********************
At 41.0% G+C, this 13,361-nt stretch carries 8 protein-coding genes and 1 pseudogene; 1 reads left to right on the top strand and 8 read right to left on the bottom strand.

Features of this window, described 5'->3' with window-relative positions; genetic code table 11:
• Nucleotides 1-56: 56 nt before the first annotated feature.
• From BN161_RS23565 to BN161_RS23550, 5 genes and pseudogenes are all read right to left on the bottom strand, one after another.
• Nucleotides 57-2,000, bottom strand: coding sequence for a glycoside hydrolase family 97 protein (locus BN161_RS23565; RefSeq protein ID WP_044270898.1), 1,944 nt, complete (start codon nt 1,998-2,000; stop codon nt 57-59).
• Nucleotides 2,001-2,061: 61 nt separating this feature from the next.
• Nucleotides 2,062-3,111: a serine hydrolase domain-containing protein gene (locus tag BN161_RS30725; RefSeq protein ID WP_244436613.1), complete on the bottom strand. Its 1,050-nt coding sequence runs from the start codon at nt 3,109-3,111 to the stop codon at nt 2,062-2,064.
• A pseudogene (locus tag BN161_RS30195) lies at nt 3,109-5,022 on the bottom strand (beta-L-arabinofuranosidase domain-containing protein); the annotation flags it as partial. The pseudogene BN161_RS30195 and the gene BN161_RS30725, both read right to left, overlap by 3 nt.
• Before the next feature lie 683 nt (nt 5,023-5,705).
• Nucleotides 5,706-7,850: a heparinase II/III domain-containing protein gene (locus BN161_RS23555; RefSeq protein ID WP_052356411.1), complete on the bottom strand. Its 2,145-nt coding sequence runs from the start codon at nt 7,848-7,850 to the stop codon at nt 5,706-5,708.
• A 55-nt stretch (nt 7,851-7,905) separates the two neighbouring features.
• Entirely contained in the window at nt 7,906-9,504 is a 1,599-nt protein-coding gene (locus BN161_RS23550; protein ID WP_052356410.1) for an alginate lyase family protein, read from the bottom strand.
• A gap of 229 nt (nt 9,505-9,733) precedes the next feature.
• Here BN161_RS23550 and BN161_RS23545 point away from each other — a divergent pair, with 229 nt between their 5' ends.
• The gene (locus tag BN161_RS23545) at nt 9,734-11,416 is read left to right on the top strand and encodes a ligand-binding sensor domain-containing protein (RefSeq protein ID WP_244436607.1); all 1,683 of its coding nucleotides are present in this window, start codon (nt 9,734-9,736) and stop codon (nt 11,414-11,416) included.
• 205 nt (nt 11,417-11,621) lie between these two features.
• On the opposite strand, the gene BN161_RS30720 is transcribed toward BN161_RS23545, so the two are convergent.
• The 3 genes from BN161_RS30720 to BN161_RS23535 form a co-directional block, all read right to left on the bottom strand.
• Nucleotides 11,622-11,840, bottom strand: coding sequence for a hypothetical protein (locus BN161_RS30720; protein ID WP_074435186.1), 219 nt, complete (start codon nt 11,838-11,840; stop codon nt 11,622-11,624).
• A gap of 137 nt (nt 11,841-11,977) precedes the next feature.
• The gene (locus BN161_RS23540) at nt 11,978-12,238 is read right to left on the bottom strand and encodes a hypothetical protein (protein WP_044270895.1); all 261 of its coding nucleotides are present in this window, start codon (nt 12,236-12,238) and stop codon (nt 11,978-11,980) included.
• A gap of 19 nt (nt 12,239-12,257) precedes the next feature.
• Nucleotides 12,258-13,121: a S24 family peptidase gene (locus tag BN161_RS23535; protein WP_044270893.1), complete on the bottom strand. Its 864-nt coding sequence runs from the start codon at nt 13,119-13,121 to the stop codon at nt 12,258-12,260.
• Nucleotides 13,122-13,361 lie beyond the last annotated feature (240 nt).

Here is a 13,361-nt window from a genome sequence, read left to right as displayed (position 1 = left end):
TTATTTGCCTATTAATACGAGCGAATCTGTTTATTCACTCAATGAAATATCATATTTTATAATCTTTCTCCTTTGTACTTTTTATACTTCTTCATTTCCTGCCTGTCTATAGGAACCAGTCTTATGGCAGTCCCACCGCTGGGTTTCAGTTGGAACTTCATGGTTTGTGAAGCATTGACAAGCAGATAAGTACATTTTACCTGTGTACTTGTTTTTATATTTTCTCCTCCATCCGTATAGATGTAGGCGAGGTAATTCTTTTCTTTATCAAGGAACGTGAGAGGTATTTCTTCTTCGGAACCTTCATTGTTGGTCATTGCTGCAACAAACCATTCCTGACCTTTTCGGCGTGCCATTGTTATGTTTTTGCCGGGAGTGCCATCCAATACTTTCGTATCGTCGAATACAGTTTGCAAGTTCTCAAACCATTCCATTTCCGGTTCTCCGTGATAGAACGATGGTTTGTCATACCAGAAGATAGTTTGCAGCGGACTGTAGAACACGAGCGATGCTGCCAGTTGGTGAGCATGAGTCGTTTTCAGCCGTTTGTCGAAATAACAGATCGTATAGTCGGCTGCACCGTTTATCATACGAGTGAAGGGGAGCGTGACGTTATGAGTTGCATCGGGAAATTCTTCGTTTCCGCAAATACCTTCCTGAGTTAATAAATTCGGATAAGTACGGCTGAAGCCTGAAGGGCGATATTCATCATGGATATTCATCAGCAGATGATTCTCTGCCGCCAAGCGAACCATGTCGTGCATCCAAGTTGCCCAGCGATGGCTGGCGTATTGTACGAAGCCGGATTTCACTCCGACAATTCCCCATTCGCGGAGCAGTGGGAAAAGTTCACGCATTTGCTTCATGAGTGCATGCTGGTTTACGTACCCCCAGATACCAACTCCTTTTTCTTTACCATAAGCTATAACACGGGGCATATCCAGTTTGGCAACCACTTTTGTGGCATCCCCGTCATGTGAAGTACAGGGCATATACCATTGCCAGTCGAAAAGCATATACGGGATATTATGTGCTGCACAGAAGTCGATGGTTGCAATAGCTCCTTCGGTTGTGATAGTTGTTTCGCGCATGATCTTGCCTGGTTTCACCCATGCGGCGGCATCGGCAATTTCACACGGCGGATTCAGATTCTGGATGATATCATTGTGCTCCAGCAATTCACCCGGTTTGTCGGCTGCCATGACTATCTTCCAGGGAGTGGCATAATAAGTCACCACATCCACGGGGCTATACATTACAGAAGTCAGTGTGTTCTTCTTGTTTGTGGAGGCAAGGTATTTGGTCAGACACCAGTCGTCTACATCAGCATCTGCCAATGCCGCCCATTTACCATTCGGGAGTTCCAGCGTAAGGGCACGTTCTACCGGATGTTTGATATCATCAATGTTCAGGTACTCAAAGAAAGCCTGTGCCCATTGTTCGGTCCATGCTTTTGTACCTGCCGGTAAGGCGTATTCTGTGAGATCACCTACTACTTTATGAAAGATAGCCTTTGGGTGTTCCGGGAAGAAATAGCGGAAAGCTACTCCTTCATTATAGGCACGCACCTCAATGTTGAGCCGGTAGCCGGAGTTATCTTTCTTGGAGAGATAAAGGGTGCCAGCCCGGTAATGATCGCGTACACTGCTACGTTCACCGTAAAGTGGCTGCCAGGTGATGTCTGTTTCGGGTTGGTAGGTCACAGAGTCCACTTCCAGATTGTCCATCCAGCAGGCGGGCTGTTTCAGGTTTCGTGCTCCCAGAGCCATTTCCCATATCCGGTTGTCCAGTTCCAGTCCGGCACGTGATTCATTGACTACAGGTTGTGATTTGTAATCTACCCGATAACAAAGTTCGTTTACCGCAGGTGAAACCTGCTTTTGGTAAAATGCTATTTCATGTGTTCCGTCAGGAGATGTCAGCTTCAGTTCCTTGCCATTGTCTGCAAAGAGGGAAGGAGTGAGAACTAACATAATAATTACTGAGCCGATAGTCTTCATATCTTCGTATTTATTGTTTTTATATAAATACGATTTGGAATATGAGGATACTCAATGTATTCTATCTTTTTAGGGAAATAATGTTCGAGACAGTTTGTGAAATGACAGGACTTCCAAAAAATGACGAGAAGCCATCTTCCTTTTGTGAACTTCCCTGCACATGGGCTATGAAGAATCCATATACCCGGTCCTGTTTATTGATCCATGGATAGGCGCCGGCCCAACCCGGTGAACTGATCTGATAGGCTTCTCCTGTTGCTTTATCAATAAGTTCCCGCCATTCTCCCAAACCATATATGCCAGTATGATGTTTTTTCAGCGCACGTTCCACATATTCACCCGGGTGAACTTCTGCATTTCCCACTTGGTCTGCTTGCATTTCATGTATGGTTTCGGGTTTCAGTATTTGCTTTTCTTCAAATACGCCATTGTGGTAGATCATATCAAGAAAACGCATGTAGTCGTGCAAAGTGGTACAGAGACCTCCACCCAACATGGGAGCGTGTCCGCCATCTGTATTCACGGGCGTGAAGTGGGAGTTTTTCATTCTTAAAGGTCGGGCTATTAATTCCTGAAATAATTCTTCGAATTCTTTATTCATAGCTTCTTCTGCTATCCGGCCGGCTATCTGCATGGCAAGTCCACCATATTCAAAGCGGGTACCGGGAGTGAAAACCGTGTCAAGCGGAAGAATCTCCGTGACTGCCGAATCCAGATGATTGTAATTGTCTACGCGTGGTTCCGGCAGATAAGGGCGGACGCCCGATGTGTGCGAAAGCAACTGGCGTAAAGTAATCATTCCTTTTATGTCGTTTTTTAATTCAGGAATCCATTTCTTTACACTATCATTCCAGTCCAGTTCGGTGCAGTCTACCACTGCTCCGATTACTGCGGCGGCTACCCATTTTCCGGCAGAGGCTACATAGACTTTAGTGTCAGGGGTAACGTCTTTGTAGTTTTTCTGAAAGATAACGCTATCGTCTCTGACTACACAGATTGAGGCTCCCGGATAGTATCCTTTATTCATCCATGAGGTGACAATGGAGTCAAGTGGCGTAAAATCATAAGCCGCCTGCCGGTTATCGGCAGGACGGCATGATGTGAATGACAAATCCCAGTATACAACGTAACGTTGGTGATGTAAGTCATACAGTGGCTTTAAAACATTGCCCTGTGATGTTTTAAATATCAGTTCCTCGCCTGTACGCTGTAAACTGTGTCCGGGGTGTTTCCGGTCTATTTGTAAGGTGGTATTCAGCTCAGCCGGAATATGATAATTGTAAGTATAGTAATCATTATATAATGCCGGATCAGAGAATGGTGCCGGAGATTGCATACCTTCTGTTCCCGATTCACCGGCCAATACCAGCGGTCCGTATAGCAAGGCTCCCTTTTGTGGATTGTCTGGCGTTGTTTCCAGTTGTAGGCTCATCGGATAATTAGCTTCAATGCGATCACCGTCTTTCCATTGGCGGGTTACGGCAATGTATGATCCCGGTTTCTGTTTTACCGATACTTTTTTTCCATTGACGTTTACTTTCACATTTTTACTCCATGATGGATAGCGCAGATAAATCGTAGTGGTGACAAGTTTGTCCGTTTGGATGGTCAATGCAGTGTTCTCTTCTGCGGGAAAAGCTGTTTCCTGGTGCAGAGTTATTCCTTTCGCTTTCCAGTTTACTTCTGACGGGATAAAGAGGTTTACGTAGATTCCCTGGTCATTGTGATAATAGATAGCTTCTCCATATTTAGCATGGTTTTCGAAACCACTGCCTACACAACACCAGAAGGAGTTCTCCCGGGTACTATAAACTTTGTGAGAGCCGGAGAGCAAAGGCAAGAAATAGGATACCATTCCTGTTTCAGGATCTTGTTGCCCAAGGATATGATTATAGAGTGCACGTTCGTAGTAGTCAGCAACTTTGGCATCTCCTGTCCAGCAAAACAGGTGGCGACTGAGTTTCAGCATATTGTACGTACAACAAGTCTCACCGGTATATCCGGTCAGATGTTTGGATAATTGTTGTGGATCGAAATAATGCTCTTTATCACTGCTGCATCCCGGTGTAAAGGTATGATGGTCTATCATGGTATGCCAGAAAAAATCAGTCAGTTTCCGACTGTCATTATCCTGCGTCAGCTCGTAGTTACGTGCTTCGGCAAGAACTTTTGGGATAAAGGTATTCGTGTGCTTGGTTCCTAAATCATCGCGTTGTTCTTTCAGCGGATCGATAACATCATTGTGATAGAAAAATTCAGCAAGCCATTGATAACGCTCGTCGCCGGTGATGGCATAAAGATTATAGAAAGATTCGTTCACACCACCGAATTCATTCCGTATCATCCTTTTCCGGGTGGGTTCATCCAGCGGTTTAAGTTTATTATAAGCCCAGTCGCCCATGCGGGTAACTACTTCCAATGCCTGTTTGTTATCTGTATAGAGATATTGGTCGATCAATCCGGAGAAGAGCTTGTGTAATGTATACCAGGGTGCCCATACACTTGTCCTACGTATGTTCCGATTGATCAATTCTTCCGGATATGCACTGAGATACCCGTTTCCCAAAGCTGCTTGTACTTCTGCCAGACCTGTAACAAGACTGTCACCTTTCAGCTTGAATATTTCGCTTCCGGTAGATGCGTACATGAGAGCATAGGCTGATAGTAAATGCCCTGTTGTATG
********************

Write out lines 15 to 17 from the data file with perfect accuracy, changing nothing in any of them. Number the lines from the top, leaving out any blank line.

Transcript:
• The gene (locus tag BN161_RS23545) at nt 9,734-11,416 is read left to right on the top strand and encodes a ligand-binding sensor domain-containing protein (RefSeq protein ID WP_244436607.1); all 1,683 of its coding nucleotides are present in this window, start codon (nt 9,734-9,736) and stop codon (nt 11,414-11,416) included.
• 205 nt (nt 11,417-11,621) lie between these two features.
• On the opposite strand, the gene BN161_RS30720 is transcribed toward BN161_RS23545, so the two are convergent.